V. Z. Williams, Rev. Sci. Instr. 19, 135–178 (1948).
High temperature cells: L. G. Smith, Rev. Sci. Instr. 13, 65 (1942) (gases, −100 to +200°C); R. E. Richards and H. W. Thompson, Trans. Faraday Soc. 41, 183 (1945) (solids and liquids, up to 200°C); G. L. Simard and J. E. Steger, Rev. Sci. Instr. 17, 156 (1946) (gases, up to +550°C but cooling below +150°C fractures the cell); H. J. Bernstein, J. Chem. Phys. 17, 258 (1949) (gases, close control of temperatures (±1°C) up to 150°C); H. S. Gutowsky and C. J. Hoffman, J. Am. Chem. Soc. 72, 5751 (1950) (gases, up to 250°C 1 meter path); L. Brown and P. Holliday, J. Sci. Instr. 28, 27 (1951) (liquids, up to 270°C). Low temperature cells: J. Zunino, Z. Physik 100, 335 (1936) (reflection type with nonuniform film condensed on mirror); Conn, Lee, and Sutherland, Proc. Roy. Soc. (London) A176, 484 (1940) (similar in principle to above); W. H. Avery and C. F. Ellis, J. Chem. Phys. 10, 10 (1942) (similar in principle to above); McMahon, Hainer, and King, J. Opt. Soc. Am. 39, 786 (1949) (transmission type of excellent design for range 4°–300°K); Holden, Taylor, and Johnston, J. Opt. Soc. Am. 40, 757 (1950) (transmission type, variable thickness, 35°–300°K); J. Powling and H. J. Bernstein, J. Am. Chem. Soc. 73, 1815 (1951) (transmission type for liquids, from about −75° to +25°C).
N. D. Coggeshall, Rev. Sci. Instr. 17, 343 (1946); see also reference 5.
See L. P. Salter, Bachelor’s thesis, Department of Chemistry, Massachusetts Institute of Technology, September, 1948, for a detailed account. A similar cell has been described briefly by Wagner and Hornig, J. Chem. Phys. 18, 296 (1950); see also Axford and Rank, ibid. 18, 51 (1950); Walsh and Willis, ibid. 18, 550 (1950); Bovey, J. Opt. Soc. Am. 41, 381 (1951).
Certain aspects of this technique were communicated to us by L. Harris and C. M. Cobb.
These seals are purchasable from the Commercial Service Section, Tube Division, General Electric Company, Schenectady, New York.
These crystals may be purchased from the firms cited in reference 6 and also from Pilot Chemicals, Inc., 47 Felton St., Waltham, Massachusetts.
See White (reference 26) for details.
A drawing of this device for transmitting motion into an evacuated housing is shown on p. 37 of Bomke, Vakuumspektroskopie (Johann Ambrosius Barth, Leipzig, Germany, 1937). Bomke credits the device to J. J. Hopfield.
Appendix (dated 1950) to Perkin-Elmer manual (reference 3); see also E. K. Plyler, Bur. Standards J. Research 41, 125 (1948).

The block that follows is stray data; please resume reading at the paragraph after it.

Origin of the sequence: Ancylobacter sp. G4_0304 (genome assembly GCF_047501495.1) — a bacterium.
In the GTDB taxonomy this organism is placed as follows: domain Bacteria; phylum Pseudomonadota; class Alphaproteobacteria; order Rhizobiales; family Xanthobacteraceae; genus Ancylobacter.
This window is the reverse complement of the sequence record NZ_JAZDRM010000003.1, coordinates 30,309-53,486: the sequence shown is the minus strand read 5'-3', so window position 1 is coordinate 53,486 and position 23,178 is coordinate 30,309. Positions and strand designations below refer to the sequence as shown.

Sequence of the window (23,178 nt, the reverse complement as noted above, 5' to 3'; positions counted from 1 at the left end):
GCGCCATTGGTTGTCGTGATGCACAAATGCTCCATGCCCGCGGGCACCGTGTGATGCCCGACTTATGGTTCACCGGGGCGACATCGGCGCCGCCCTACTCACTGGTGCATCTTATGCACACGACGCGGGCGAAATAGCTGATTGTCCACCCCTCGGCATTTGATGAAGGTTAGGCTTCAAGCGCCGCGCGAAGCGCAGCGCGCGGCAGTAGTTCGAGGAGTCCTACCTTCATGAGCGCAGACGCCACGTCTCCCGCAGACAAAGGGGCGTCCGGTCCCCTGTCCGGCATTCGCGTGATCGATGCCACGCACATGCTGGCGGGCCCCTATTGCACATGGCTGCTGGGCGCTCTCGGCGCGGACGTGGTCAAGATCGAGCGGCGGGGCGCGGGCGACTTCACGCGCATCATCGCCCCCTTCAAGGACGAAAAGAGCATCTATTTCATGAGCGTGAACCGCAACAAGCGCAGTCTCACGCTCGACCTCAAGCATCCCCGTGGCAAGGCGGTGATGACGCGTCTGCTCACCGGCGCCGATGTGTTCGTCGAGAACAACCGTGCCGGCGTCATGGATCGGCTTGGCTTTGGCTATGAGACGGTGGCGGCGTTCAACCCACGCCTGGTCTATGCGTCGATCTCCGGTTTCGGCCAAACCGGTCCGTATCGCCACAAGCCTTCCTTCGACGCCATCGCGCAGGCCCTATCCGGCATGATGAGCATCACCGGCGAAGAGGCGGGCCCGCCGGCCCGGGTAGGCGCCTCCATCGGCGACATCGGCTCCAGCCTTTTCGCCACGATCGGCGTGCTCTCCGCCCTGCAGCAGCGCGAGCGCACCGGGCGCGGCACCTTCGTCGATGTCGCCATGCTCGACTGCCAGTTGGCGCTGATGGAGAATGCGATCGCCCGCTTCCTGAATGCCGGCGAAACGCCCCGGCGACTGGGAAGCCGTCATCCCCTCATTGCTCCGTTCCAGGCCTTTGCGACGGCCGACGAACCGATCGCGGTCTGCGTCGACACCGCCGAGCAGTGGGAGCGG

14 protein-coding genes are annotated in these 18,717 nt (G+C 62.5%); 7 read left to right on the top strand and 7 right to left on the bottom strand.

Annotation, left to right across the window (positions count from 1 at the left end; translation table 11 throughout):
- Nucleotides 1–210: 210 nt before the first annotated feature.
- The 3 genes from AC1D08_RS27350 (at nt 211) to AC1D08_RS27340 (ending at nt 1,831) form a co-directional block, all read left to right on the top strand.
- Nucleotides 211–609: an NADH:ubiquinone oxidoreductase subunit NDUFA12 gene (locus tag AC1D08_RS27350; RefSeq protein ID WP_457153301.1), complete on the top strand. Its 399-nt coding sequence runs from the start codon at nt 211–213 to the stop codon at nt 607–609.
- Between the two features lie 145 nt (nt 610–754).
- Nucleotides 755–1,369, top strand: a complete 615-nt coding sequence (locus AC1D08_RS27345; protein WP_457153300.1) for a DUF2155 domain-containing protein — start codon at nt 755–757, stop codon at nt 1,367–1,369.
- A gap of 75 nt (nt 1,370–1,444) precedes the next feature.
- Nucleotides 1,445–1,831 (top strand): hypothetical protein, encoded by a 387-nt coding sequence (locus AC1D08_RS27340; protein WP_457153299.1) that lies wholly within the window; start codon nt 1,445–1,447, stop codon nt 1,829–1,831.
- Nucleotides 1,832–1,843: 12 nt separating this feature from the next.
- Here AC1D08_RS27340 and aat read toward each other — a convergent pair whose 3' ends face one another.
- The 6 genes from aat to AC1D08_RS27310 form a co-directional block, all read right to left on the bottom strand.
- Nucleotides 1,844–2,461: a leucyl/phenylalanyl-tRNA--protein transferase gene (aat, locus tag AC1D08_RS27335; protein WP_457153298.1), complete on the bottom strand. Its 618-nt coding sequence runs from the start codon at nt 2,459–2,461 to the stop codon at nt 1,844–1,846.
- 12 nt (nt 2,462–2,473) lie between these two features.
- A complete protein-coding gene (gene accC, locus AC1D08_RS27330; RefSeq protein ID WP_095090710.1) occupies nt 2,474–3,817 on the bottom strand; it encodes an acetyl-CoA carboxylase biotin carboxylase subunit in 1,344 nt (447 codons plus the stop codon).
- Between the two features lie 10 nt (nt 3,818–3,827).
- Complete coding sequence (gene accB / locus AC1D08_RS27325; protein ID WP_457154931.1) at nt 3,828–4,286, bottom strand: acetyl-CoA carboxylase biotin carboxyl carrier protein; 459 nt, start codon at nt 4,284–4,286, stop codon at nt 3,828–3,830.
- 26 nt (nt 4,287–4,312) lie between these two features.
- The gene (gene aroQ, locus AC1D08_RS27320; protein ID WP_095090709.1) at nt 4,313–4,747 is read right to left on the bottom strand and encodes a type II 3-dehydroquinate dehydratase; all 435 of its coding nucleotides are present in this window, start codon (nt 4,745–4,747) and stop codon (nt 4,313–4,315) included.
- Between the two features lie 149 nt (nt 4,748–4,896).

Brown Instrument Company, Philadelphia 44, Pennsylvania, Part B-15266.
Obtainable from Eastman Kodak Company, Organic Chemical Sales Division, Rochester 4, New York (E. K. No. 1751); the use of Orange G and Malachite green was learned from Dr. D. H. Anderson of the Eastman Kodak Company.
Obtainable from Eastman Kodak Company (E. K. No. 1264), or from Fisher Scientific Company, Pittsburgh, Pennsylvania.
Polishing pitch can be obtained from American Optical Company, Southbridge, Massachusetts, whose “Black Jack M405S” pitch is suitable for polishing alkali halides, and from Universal Shellac and Supply Company, 425 Morgan Avenue, Brooklyn 22, New York. In laboratories whose temperature varies seasonally, the pitch used for summer work should be stiffer than for cooler seasons.
The suspension is applied freshly shaken from a bottle with a short glass tube through the stopper.
The authors learned of this from Dr. R. J. Meltzer of the Bausch and Lomb Optical Company.
These cells can be conveniently stored in a standard large chemical dessicator. The plate in such dessicators can be used unchanged, or can be replaced by a floor equipped with rows of slotted posts so spaced that the cells slide into them as they do into the spectrometer cell holder. Twenty or more holders of this type will fit into a 14-inch dessicator.
Metal foils in various thicknesses can be obtained from Standard Rolling Mills, 196 Diamond Street, Brooklyn 22, New York.
This technique was learned from the Physics Division, Stamford Research Laboratories, American Cyanamid Company.
Instruction Manual, Model 12C Infrared Spectrometer, Perkin-Elmer Corporation, Norwalk, Connecticut (1949).
Harrison, Lord, and Loofbourow, Practical Spectroscopy (Prentice-Hall, Inc., New York, 1948).
A brief bibliography appears on p. 165 of reference 1. References to special cells for high and low temperatures will be given later in the present article.
From Harshaw Chemical Company, 1945 E. 97th Street, Cleveland 6, Ohio; or Optovac Company, 59 Summer Street, North Brookfield, Massachusetts.
Obtainable from the Century Glove Corporation, 165 Vanderpool St., Newark 5, New Jersey (lintless polishing cloths).
Obtainable from the Fisher Scientific Company, Pittsburgh, Pennsylvania, as “levigated alumina for dry polishing,” or from the Carborundum Company, Niagara Falls, New York, as “Aloxite Brand” Aluminum Oxide Optical Finishing Powder (available in several grades).
This is a mixture of rare earth oxides. It is obtainable from the W. F. and John Barnes Company, 415 South Water Street, Rockford, Illinois. The authors are indebted to John Unertl, Jr., of the Unertl Optical Company for drawing this to their attention.